Residents are being urged to deliver sick and injured birds to their local veterinary clinic while wildlife groups try to work out what’s causing the epidemic.
Residents are being urged to deliver sick and injured birds to their local veterinary clinic while wildlife groups try to work out what’s causing the epidemic.

Rumours fuel mystery bird epidemic

RUMOURS and theories have been circulating on social media an in attempt to explain the high volume of sick and dying rainbow lorikeets around Australia.

Clarence Valley WIRES carer Robyn Gray said she and many other volunteers had been overwhelmed by the sheer number of birds coming into care.

"My first bird came in around the beginning of the year and it hasn't stopped," she said.

"One volunteer picked up 18 lorikeets from the vet yesterday."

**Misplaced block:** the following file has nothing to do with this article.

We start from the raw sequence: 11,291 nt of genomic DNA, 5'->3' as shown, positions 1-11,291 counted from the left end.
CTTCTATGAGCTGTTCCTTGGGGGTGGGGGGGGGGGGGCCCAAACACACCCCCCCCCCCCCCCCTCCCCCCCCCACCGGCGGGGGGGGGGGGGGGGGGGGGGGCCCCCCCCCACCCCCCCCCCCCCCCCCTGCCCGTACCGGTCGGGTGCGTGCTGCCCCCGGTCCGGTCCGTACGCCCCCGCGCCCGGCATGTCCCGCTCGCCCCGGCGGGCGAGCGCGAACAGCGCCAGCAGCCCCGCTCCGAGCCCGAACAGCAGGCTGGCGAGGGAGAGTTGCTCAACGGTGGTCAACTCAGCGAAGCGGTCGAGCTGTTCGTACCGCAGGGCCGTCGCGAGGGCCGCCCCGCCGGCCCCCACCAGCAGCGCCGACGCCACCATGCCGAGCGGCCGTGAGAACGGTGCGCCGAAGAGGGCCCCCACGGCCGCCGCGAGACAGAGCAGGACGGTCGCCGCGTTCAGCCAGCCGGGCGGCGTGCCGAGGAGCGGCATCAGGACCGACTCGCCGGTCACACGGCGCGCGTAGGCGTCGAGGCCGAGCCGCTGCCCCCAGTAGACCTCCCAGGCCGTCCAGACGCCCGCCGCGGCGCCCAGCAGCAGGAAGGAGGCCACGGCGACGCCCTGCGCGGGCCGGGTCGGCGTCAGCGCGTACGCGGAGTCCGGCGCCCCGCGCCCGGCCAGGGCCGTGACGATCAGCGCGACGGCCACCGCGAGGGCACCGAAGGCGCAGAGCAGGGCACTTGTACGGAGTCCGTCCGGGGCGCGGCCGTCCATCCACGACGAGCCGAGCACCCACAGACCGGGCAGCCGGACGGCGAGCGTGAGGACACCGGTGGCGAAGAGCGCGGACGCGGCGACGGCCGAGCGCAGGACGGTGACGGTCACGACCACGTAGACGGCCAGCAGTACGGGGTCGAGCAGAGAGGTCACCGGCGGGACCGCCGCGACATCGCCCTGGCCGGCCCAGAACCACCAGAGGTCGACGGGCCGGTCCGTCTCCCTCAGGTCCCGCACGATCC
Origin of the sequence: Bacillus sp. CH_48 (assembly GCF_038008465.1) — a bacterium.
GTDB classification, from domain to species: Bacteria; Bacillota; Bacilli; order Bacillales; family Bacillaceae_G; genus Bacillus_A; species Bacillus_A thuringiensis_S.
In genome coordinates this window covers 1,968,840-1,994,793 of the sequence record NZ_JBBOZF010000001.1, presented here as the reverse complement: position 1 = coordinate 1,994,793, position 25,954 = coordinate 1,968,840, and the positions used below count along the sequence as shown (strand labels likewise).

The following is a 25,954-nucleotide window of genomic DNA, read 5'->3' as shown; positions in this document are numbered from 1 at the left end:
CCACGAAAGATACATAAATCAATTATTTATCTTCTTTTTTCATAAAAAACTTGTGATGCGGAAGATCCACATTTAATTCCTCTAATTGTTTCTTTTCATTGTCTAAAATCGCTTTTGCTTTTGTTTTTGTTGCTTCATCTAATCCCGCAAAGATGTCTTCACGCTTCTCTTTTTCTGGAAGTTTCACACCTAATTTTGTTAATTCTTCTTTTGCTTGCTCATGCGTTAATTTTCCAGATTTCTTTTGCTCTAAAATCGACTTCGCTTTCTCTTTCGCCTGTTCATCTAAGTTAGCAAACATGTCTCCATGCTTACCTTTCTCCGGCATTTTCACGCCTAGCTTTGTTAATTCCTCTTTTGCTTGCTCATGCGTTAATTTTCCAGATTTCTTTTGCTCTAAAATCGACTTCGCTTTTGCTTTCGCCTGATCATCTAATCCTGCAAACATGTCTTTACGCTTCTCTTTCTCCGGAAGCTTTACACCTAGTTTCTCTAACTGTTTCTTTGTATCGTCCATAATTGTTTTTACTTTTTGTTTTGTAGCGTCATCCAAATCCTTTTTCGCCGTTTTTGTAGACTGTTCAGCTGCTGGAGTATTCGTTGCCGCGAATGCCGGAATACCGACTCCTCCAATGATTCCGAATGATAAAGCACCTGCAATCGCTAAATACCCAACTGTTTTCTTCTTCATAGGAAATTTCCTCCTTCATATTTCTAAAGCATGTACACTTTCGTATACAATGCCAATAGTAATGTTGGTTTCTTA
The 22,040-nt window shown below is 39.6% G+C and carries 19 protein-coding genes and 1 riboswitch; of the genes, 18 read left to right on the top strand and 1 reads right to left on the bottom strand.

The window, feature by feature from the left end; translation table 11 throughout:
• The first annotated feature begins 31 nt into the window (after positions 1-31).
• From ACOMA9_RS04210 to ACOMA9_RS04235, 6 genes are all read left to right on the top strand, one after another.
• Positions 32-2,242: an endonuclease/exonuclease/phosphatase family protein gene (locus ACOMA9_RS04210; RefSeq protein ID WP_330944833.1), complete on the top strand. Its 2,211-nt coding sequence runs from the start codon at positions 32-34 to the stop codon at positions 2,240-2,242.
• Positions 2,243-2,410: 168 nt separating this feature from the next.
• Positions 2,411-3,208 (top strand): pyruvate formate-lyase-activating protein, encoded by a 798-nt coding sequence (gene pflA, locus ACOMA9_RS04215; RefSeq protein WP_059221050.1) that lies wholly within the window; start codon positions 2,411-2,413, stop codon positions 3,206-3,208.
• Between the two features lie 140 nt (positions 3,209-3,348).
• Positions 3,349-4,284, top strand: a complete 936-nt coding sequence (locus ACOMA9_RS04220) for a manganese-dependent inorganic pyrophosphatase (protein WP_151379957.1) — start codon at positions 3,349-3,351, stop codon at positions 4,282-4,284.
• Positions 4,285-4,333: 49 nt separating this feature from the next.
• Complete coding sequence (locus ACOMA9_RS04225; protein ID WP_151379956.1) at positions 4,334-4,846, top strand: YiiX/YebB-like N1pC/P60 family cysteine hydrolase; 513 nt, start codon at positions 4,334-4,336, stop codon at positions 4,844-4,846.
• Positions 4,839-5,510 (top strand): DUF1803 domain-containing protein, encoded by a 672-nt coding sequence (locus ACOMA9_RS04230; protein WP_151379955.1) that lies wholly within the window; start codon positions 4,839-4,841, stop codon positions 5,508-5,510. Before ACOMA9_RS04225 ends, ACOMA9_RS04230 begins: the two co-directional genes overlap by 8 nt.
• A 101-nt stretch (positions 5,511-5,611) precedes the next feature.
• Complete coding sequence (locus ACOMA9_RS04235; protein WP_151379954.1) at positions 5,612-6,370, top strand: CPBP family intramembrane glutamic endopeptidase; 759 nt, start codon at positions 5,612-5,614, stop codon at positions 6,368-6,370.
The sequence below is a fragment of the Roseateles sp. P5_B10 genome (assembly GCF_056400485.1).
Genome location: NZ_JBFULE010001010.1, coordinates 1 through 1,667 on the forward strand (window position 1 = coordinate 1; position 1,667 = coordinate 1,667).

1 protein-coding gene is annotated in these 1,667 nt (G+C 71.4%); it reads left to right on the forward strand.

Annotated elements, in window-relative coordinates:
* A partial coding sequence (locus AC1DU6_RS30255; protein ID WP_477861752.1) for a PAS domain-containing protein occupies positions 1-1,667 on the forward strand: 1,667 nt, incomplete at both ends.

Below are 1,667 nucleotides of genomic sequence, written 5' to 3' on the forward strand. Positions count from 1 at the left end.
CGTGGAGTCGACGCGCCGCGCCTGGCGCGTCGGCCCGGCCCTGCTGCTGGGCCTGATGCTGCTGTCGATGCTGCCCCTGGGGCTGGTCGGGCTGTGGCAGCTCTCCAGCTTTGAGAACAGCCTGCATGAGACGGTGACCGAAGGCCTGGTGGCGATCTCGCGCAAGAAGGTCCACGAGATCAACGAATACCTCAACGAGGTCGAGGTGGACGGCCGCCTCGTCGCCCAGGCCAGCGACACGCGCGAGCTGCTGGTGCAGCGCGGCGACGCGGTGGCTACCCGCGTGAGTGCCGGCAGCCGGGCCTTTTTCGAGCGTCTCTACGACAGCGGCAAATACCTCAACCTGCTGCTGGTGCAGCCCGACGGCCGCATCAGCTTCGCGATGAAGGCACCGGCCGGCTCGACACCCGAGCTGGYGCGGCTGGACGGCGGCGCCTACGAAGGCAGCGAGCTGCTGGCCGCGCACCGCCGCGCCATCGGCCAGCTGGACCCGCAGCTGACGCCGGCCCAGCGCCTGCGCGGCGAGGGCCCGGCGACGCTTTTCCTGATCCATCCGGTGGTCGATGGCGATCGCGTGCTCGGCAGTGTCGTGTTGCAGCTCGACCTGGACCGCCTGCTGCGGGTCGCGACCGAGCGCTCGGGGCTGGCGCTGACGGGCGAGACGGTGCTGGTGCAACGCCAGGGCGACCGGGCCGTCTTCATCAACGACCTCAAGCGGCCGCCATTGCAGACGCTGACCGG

Ms Gray said the problem had become so serious that Taronga Zoo, the University of Sydney and Currumbin Wildlife Hospital had jumped on board to investigate.

It's understood over 300 birds have arrived to Currumbin Wildlife Hospital in the past week.

"It's going to be a while before we can get answers," she said.

"But in the meantime, we're asking the general public that if they come across a sick or injured bird, to drop them off at any of the vet clinics and they will contact us."


Your top 100 coronavirus questions answered

Your top 100 coronavirus questions answered

The COVID-19 pandemic is an unprecedented situation and it’s understandable that...

‘Police will intervene’: those not following health warnings

premium_icon ‘Police will intervene’: those not following health warnings

POLICE are asking people to listen to the health warnings and help reduce the...

How will COVID-19 impact Lismore ratepayers?

premium_icon How will COVID-19 impact Lismore ratepayers?

LISMORE City Council will work to alleviate any financial pressure ratepayers will...